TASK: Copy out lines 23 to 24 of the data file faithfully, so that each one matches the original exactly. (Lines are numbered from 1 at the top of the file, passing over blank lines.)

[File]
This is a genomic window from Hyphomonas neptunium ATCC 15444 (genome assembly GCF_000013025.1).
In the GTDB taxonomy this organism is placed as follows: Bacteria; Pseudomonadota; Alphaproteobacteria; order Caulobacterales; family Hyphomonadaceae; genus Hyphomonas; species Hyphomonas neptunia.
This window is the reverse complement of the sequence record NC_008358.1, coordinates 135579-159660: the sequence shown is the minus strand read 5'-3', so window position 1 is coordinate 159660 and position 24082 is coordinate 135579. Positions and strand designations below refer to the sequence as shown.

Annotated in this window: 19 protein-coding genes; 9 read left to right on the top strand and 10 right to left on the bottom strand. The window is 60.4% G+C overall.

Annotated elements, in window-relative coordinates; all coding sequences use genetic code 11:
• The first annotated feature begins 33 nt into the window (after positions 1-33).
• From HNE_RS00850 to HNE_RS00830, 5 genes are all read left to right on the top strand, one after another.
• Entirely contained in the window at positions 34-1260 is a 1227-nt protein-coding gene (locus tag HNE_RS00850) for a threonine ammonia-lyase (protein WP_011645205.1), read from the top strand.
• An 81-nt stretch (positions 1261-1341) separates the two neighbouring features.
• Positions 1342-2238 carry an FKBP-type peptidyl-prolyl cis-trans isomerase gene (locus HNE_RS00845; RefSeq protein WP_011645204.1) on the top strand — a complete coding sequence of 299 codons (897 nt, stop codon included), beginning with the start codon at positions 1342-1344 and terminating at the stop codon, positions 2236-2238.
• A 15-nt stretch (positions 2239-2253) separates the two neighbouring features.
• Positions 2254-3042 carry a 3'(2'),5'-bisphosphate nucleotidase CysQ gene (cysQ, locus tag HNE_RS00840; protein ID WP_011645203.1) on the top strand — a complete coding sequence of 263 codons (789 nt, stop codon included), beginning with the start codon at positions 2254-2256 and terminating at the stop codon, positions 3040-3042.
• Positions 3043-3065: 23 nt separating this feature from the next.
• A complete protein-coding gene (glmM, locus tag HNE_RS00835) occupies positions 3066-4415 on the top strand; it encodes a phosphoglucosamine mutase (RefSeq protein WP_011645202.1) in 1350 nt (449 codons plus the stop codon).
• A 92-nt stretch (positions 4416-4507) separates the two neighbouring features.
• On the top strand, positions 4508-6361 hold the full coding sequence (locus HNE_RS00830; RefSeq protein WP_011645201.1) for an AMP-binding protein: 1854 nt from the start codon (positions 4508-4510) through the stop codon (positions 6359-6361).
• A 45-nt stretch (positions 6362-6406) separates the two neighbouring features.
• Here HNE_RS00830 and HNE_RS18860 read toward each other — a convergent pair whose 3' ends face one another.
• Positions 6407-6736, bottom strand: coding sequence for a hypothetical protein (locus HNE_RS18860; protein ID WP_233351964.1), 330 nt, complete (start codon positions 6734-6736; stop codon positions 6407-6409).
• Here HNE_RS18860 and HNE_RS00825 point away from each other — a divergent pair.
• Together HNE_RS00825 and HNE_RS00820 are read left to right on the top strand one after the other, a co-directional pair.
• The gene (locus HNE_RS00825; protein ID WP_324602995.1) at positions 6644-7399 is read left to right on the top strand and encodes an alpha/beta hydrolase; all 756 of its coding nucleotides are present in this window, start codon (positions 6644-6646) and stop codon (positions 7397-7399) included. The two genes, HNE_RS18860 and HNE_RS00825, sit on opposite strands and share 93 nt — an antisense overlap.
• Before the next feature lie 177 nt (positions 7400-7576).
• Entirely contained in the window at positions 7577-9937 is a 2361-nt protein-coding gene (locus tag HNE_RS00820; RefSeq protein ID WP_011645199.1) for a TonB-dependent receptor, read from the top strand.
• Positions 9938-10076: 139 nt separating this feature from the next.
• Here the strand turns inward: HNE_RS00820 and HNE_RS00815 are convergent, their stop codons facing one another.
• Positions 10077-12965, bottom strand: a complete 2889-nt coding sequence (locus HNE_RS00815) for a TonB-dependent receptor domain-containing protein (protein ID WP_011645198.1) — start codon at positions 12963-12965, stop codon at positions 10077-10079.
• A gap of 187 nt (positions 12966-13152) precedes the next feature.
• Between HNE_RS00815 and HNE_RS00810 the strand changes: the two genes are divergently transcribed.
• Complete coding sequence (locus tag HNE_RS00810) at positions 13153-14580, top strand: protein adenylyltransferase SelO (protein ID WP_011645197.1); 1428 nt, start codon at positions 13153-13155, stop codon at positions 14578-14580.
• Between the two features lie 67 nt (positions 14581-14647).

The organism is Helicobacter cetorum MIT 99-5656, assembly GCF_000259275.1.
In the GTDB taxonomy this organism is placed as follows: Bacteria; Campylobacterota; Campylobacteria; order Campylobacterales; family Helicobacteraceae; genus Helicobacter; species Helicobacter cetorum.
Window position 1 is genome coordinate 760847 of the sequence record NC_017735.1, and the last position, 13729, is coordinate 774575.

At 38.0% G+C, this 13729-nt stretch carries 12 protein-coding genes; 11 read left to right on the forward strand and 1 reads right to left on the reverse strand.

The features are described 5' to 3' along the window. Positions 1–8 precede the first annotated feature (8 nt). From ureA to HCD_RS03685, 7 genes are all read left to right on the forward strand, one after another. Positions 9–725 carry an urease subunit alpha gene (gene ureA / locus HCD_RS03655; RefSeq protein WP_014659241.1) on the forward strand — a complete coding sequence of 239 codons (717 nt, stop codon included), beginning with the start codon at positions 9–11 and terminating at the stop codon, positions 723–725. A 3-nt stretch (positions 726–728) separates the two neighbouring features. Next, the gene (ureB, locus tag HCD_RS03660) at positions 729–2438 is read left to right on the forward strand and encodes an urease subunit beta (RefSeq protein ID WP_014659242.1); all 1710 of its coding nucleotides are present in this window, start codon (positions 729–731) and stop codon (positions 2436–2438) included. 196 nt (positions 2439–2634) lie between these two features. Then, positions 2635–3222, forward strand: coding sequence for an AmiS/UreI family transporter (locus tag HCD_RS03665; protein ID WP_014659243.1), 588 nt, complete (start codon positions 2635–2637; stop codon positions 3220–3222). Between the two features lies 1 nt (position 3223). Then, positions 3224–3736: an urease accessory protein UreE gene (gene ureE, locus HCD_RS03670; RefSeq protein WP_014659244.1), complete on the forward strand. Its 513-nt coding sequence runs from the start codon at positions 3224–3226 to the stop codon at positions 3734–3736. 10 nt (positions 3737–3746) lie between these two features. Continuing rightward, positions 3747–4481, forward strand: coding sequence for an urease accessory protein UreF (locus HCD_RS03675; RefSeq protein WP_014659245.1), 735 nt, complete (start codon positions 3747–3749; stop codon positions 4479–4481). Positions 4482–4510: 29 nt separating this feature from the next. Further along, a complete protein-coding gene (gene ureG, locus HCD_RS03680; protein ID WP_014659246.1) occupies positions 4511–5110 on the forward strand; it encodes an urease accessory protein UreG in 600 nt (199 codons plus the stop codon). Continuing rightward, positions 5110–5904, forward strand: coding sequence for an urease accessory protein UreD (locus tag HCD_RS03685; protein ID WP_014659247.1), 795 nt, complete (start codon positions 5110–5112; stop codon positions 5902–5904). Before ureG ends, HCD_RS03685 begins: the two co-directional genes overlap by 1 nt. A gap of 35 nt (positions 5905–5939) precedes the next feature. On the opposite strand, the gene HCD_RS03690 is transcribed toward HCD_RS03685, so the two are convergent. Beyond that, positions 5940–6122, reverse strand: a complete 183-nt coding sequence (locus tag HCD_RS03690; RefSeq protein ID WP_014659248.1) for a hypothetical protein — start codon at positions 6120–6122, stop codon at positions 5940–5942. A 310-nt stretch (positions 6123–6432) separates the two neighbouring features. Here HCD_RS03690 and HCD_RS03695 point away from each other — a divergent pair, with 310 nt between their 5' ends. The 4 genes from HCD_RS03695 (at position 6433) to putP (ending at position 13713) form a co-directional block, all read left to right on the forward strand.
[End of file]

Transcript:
• Before the next feature lie 177 nt (positions 7400-7576).
• Entirely contained in the window at positions 7577-9937 is a 2361-nt protein-coding gene (locus tag HNE_RS00820; RefSeq protein ID WP_011645199.1) for a TonB-dependent receptor, read from the top strand.